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Plant Highlight: Alyogyne ‘Ruth Bancroft’

October 2014

Alyogyne ‘Ruth Bancroft’ is a hybrid between Alyogyne huegelii and A. hakeifolia, two related species from southern and southwestern Australia. Alyogyne huegelii is known by the common name of “Blue Hibiscus”, and sometimes this name is used for A. hakeifolia as well, but “Lilac Hibiscus” would be more appropriate as a reference to the flower color. The flowers of the two species are indeed hibiscus-like, but they are more vase-shaped and do not open as widely. Like the genus Hibiscus, Alyogyne belongs to the Mallow Family (Malvaceae), but while Hibiscus has a wide distribution and over 200 species, Alyogyne has only four species, all Australian.

A. huegelii and A. hakeifolia both have palmate leaves (that is, with lobes which radiate like the fingers of an open hand), but the lobes of the former are slightly fuzzy and have frilly margins, while those of the latter are so narrow as to be almost needle-like. Not surprisingly, the leaves of the hybrid are in-between, quite narrow but not as needle-like as A. hakeifolia. Like its parent species, Alyogyne ‘Ruth Bancroft’ is a shrub which reaches 8 feet or more in height (2.5 m) if left unpruned, but pruning it will keep it fuller and also increase the flower production. It has a long blooming season, from late spring all the way through to autumn, and the soft lilac color of its blossoms, together with the interesting texture of its foliage, make it a garden stand-out.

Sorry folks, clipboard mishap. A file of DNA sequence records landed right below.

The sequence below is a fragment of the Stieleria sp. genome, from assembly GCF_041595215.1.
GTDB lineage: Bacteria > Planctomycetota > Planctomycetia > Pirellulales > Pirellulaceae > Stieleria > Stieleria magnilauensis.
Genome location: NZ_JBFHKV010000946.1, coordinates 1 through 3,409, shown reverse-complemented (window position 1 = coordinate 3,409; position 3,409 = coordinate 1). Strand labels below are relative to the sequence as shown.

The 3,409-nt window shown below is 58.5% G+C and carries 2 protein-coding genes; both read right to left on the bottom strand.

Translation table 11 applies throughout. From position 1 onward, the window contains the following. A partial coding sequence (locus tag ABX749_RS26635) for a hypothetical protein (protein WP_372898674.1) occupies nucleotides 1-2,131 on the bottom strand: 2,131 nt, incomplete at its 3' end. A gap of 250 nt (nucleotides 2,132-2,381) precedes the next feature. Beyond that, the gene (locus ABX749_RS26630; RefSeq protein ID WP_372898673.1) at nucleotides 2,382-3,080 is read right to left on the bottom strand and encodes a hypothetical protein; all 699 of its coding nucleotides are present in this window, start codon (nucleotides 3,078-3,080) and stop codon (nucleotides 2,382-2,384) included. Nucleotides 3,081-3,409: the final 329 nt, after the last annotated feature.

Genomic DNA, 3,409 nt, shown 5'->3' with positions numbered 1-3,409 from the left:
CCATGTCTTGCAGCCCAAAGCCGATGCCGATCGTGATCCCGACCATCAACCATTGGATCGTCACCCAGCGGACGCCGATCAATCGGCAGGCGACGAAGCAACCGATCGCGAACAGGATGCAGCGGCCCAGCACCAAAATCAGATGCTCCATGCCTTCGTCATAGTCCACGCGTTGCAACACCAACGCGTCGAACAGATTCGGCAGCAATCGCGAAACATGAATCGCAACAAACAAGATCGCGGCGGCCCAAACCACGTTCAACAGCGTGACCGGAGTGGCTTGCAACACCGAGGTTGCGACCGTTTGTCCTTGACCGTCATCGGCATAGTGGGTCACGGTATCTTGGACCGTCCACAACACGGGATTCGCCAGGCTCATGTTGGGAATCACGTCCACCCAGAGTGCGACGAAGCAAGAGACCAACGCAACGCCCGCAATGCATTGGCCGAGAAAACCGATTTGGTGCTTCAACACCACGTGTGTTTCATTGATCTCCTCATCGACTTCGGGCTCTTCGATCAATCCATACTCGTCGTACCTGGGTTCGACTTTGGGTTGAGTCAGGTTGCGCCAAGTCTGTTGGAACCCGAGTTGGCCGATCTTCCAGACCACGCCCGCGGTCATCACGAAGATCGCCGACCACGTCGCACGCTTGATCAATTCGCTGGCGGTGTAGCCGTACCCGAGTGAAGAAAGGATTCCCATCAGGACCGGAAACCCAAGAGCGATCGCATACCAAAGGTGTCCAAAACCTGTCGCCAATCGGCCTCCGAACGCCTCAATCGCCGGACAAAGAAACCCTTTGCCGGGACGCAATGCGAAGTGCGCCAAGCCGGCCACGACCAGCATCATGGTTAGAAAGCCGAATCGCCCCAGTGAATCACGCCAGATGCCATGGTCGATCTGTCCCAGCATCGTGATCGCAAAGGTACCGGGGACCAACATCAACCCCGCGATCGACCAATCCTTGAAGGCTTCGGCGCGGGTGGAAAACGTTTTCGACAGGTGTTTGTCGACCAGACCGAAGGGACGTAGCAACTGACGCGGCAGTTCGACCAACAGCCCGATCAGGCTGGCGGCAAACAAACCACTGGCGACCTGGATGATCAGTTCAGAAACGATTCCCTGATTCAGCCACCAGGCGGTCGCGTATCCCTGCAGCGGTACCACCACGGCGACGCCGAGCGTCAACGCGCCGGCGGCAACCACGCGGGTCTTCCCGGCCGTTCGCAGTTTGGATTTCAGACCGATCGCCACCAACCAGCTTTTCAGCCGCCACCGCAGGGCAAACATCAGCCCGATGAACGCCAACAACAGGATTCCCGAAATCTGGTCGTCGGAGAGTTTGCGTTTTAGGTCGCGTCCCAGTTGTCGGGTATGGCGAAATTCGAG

Since both of its parents come from the Mediterranean-climate part of Australia, it is not surprising that Alyogyne ‘Ruth Bancroft’ does well in California gardens, appreciating our winter rains and cheerfully enduring our dry summers with very little need of watering. It requires good drainage and sun, but does well in various soil types. It came up spontaneously at the Ruth Bancroft Garden in a spot where A. huegelii and A. hakeifolia were growing alongside each other.